Availability: Giving too much weight to personal information and not enough weight to the array of relevant information. E.g. Believing that success is based on hard work alone because of personal experience that minimizes the value of being born into a powerful network that has presented opportunities and affected performance evaluation or the resources to improve performance ability.
Representativeness: Predicting that a certain person will have certain characteristics or abilities based on their similarity to a stereotype. E.g. Judging mathematical ability by the choice of attire – a pen in a shirt pocket with a pocket protector. E.g. Expecting that a parent, who could not travel for work one week, shouldn’t be offered a travel opportunity for a different week.
Loss Aversion: Avoiding feelings of loss. All change efforts involve the sense of loss of certainty and what is familiar even when change leads to a financial or other gain. E.g. Choosing to stay in a job that makes you unhappy instead of exploring other possibilities for fear that you’ll lose a safe situation.
Confirmation Bias: Noticing and accepting only information that confirms your position, while not noticing or ignoring evidence that undermines it. E.g. An expert witness examines evidence that is open to interpretation after seeing other evidence of an accused’s guilt and interprets it in strong support of guilt. E.g. You have already decided that you do or don’t want to confront a co-worker on their behavior that was hurtful and unprofessional. When you consider your decision, all you notice are reasons that support it. E.g. You know that attending events is important to meet new people and nurture existing relationships, yet do not like networking. You find reasons to skip the event, go late, leave early, and approach it without any plan.
TIPS TO SLOW DOWN TO SYSTEM 2
Develop a habit of scanning your feelings – physical and emotional. Strong feelings can impact your ability to make reasoned decisions. Learn to notice when you are feeling stressed emotionally or physically. Learn to recognize your emotions. Stress, illness, tiredness, anger, fear, excitement, and other physical and emotional feelings play a role in your decision-making. Expect fast thinking any time you are trying to make a personal change or a change to the way you run your business.
- If you are having strong feelings, stop and think about how they are affecting your decision-making ability.
- If possible, postpone important decisions until you are feeling more neutral.
- If postponing is not an option, use your emotional intelligence skills. Take a deep breath and manage your emotions.
- Schedule important decisions for a time when you have enough energy to contribute to the task. Don’t make important decisions when you are hungry or tired.
- Take your time to make important decisions. Think about them overnight. Consider possible outcomes to your behavior, including your feelings. Ex. If you send an angry email and get not response or an equally harsh reply, how will you feel?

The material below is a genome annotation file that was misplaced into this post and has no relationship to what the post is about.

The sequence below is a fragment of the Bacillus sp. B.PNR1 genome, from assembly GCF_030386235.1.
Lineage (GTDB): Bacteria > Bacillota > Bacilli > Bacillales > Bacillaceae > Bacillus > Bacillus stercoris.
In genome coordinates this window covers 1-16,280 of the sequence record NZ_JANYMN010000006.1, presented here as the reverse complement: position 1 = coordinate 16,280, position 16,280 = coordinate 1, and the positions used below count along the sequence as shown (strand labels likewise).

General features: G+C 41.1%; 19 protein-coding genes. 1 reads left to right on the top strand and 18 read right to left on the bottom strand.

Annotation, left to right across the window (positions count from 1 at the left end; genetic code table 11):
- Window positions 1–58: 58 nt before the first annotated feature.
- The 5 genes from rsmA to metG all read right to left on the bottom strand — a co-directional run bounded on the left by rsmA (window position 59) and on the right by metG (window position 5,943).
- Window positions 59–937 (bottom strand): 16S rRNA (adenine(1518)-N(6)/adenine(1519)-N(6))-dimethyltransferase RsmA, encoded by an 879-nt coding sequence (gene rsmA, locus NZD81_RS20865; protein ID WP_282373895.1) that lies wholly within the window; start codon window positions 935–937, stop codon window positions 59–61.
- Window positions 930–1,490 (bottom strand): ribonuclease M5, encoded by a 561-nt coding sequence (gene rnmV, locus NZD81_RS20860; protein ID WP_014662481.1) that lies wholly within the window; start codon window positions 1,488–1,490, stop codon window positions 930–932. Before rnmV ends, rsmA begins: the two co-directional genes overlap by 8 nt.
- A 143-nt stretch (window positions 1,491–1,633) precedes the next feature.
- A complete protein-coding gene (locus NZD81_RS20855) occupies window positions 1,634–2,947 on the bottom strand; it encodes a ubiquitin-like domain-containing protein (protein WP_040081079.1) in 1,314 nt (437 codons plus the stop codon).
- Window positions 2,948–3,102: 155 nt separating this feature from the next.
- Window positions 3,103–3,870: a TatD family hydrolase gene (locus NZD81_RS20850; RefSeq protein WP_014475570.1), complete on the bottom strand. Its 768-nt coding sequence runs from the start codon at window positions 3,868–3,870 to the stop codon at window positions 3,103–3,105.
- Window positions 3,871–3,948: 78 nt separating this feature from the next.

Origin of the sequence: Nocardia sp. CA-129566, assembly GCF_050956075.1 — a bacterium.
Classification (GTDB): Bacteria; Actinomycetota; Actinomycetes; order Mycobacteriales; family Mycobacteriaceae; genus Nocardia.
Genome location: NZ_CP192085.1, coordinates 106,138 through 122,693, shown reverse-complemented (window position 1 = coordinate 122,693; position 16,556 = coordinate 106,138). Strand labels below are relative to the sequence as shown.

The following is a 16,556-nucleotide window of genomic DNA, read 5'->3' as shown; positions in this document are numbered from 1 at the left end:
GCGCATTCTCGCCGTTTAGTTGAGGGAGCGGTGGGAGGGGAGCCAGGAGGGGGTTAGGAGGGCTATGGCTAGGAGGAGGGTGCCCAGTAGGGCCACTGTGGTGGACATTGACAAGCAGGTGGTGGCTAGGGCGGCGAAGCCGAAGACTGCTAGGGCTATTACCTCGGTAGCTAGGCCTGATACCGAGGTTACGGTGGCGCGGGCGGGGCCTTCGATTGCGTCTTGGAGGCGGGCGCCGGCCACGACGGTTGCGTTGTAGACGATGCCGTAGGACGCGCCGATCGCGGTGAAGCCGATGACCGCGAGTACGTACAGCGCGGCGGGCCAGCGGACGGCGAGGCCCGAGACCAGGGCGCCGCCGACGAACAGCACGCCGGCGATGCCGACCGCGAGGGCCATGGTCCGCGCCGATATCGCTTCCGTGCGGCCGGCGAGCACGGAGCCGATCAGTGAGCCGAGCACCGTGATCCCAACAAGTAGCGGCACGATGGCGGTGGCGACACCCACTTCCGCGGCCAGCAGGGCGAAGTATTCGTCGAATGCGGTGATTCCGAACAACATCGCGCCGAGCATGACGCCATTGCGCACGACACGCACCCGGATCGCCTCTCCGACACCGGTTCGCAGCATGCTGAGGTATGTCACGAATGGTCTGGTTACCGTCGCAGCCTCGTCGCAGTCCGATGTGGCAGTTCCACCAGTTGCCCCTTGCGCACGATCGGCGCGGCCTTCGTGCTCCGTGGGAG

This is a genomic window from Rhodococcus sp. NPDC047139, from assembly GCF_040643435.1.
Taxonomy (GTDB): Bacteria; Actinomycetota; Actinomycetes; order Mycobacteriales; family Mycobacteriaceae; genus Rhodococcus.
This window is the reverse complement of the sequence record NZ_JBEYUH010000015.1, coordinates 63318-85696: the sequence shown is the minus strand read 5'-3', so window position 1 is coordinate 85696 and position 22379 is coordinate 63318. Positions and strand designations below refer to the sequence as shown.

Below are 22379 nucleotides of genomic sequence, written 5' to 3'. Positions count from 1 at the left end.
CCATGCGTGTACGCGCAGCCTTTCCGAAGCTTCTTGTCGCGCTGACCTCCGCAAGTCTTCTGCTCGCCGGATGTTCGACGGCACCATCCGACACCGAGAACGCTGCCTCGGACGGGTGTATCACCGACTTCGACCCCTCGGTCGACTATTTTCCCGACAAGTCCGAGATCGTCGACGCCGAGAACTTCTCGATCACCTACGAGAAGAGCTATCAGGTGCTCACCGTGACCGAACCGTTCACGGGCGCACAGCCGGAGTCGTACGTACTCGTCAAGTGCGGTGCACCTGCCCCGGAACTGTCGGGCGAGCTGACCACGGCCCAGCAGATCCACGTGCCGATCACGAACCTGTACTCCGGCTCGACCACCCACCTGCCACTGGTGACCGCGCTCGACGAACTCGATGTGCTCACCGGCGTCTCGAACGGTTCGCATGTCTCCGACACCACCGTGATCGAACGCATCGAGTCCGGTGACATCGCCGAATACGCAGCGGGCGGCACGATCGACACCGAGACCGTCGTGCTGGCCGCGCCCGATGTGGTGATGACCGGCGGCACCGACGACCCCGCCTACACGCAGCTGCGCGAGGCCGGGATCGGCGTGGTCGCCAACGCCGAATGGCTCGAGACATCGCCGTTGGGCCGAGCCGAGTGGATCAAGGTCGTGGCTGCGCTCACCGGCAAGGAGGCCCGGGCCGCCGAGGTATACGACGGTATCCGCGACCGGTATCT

- Incorporate processes to avoid wasting energy on routine decisions or allowing your fast thinking to intervene when inappropriate. For example, read and respond to email at certain times of the day instead of allowing it to interrupt your work.
- An effective way to counter your own confirmation biases is to ask others for their perspectives on the data behind your decision and the decision itself.
- If you make a mistake, acknowledge and correct it as soon as possible. The risk of not doing so is piling on self-serving justifications for making the mistake.
- If you gravitate toward the first suggestion or idea, gather more information about the purpose or goal for accepting the suggestion or idea and then re-evaluate whether the first one is the best.
- Never assume how someone else is thinking and feeling. Never assume that you know what they are capable of doing. Our assumptions are often based on incomplete or irrelevant data. Force yourself to prove your assumptions are true before you take them as fact.
Fast thinking can interfere with client, colleague, and self-communication. Ultimately, what matters is whether the ways you think, feel, and act are moving you closer to your goals or further from them. Managing or leveraging fast thinking biases begins with self-awareness and self-management.
Deliberate system 2 thinking can even help you overcome indecision. If you struggle with indecision, you can find out how to get more comfortable with imperfect decisions in this blog post from our clinical team.
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This post was originally published in the April 2018 edition of Massachusetts Lawyers Weekly as “Is fast thinking slowing you down?”